Mitochondria, the power plants of the cell, bear their own DNA, a small remnant of their origin as symbiotic bacteria. Unfortunately, this DNA is more vulnerable than the DNA found in the cell nucleus, and can become damaged in ways that contribute significantly to the aging process. How to address this problem? Allotopic expression of a mitochondrial gene is a process by which an altered version of the gene is placed into the cell nucleus in order to provide a backup source of the protein encoded by the gene. In this age of genetic engineering, inserting the gene isn't really the challenge, instead the difficulty lies in figuring out how to alter the gene in order for the protein produced to be transported back to the mitochondria where it is needed.
Funded by philanthropic donations, the SENS Research Foundation has been supporting allotopic expression research for a decade now, seeking to accelerate the development of therapies that can remove this contribution to the aging progress. The first programs funded gave rise to Gensight Biologics, a company that is pioneering the use of allotopic expression of the ND4 gene to address an inherited blindness condition in which the gene is mutated and dysfunctional. This effort is well on the way to proving out the technology in human trials and thereby providing a solid foundation for work on the other genes that must be backed up. Three mitochondrial genes are demonstrated so far, including ND4, and there are another ten to go after that. Commercial efforts of this nature are an important part of the overall development process, and it is a good thing to see a company pulling in significant funding for a technology that will become a part of later rejuvenation therapies.
GenSight Biologics has raised €22.5 million to prepare to bring gene therapy GS010 to market in the U.S. and Europe. The financing gives the Novartis-backed biotech enough cash to deliver data from two phase 3 trials next year and gear up for anticipated approvals on both sides of the Atlantic. Paris-based GenSight raised the cash from a mix of new and existing institutional investors, most of which are based in the US. Strong interest from these backers saw GenSight ease past its initial target of €20 million to pull in €22.5 million in the private placement. When added to the €48.8 million GenSight had in the bank at the end of March, management thinks the money moves its runway out to the first quarter of 2019.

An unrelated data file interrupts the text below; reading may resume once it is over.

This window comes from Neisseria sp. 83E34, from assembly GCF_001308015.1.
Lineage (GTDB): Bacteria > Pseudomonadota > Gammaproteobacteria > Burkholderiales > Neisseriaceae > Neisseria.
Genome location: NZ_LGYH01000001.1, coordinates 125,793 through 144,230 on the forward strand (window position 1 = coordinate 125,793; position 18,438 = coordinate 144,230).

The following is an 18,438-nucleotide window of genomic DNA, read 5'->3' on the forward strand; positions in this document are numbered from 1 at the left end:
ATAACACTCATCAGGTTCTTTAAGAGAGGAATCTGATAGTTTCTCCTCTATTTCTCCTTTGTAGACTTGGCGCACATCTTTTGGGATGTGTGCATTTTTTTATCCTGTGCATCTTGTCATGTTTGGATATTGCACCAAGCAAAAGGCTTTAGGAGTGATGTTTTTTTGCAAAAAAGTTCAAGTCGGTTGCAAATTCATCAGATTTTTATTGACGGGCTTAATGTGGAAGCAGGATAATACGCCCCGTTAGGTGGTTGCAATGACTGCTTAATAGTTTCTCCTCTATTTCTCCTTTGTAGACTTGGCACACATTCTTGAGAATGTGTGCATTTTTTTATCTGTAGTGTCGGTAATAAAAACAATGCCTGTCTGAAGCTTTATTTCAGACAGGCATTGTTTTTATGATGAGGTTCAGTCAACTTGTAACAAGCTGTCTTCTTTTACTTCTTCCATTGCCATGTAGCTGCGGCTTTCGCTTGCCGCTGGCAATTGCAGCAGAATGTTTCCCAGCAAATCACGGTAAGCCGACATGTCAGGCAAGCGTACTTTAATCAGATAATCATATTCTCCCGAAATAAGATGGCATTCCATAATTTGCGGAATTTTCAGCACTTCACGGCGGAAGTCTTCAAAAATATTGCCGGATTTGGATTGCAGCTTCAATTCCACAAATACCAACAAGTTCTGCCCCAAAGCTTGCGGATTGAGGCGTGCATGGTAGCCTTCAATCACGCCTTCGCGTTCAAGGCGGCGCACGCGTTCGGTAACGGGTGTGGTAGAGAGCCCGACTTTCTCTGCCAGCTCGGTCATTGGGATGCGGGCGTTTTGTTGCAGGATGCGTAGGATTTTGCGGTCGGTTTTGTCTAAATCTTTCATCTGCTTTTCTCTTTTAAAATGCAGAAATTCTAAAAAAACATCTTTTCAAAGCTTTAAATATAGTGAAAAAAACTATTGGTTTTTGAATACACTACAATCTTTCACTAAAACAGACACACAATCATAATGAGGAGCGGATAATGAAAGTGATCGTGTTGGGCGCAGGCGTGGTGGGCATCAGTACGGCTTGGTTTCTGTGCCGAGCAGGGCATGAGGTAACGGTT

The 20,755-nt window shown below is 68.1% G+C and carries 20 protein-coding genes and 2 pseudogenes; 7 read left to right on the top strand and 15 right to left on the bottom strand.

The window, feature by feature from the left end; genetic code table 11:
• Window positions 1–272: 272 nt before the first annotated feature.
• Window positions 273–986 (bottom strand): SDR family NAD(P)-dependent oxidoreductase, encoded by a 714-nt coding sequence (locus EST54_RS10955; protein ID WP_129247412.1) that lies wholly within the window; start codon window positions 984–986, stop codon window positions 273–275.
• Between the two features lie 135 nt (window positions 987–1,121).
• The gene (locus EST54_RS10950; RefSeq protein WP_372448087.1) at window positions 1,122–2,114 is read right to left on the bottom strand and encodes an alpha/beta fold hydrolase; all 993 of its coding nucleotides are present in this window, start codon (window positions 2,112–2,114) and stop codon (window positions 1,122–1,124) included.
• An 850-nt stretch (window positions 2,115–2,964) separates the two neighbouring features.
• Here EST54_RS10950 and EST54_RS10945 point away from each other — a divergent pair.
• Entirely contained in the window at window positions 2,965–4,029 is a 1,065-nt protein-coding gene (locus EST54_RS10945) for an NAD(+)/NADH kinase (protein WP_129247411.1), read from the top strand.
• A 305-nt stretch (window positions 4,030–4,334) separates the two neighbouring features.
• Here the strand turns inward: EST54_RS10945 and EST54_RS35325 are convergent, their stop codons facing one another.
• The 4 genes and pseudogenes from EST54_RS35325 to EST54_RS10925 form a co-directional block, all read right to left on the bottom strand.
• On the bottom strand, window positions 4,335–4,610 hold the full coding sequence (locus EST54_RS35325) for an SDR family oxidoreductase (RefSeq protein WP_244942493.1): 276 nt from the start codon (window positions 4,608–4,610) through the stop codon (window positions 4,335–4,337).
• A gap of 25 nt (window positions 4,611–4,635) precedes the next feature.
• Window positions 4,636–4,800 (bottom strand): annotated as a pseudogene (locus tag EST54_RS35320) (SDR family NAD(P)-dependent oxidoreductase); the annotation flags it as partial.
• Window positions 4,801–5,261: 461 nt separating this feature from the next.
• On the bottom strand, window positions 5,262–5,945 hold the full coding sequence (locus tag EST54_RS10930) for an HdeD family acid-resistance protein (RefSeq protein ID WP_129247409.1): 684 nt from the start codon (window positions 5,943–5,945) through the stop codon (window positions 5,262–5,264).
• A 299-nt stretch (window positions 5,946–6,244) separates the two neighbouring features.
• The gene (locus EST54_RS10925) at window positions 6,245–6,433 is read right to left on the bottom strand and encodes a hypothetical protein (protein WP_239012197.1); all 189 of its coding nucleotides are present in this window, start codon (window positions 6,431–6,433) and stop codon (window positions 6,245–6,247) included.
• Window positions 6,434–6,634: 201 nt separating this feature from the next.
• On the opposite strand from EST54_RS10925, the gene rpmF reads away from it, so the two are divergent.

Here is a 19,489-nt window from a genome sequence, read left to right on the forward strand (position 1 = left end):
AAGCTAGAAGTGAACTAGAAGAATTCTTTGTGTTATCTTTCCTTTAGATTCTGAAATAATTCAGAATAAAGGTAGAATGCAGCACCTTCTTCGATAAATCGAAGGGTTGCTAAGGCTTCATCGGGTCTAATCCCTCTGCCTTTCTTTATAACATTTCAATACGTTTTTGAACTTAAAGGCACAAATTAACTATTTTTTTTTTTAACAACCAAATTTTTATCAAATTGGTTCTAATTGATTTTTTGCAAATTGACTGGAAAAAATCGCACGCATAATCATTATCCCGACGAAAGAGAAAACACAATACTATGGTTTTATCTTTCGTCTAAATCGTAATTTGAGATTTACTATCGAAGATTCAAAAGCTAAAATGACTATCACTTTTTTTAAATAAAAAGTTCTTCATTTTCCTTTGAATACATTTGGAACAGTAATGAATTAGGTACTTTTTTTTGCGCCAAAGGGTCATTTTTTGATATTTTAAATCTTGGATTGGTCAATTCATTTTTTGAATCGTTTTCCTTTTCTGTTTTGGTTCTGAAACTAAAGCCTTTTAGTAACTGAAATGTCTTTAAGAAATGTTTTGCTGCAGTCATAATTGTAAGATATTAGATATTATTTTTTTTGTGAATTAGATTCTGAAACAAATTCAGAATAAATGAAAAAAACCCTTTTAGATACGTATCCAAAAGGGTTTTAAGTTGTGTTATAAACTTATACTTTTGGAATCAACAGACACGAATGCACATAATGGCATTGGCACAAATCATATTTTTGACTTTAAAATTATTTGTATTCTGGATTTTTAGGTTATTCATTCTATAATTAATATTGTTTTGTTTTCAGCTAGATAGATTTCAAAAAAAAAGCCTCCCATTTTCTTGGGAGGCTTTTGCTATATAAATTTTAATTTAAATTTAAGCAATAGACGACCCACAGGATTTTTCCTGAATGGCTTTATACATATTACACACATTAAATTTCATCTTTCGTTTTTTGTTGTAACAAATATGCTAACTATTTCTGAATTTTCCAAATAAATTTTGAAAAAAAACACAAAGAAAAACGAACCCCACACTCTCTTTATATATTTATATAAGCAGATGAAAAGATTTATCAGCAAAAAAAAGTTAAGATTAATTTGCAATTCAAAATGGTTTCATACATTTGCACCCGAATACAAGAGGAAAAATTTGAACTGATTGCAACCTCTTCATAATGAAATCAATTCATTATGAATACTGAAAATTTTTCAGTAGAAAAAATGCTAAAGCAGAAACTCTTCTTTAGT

That runway covers a critical period for GenSight. Topline 48-week data from two phase 3 trials of GS010 in patients with Leber hereditary optic neuropathy (LHON) are due in the second and third quarters of next year. GenSight is looking to the trials for evidence GS010 improves the clarity of the vision of patients with LHON, a hereditary form of vision loss caused by mitochondrial defects. GS010 is injected into the eye to deliver the human wild-type ND4 gene via an adeno-associated virus to deliver. This gene encodes for a protein typically produced by mitochondria.
One trial is assessing GS010 in patients who started losing their vision in the six months prior to enrolling in the study. The other is recruiting patients whose vision started deteriorating between seven and 12 months ago. Both trials are injecting GS010 into one eye of each participant and pretending to inject it into the other eye. Data from an earlier phase 1/2 trial suggest the gene therapy is most effective in patients whose vision started deteriorating less than two years ago. A recent 96-week update found the treated eyes of such patients had a mean gain of 29 ETDRS letters, as compared to an increase of 15 letters in untreated eyes. ETDRS is the test showing progressively smaller letters opticians use to gauge vision. The performance of GS010 to date has enabled GenSight to secure the support of some big-name backers. Following the latest financing, its biggest shareholders are Novartis, Versant, Abingworth, and Fidelity.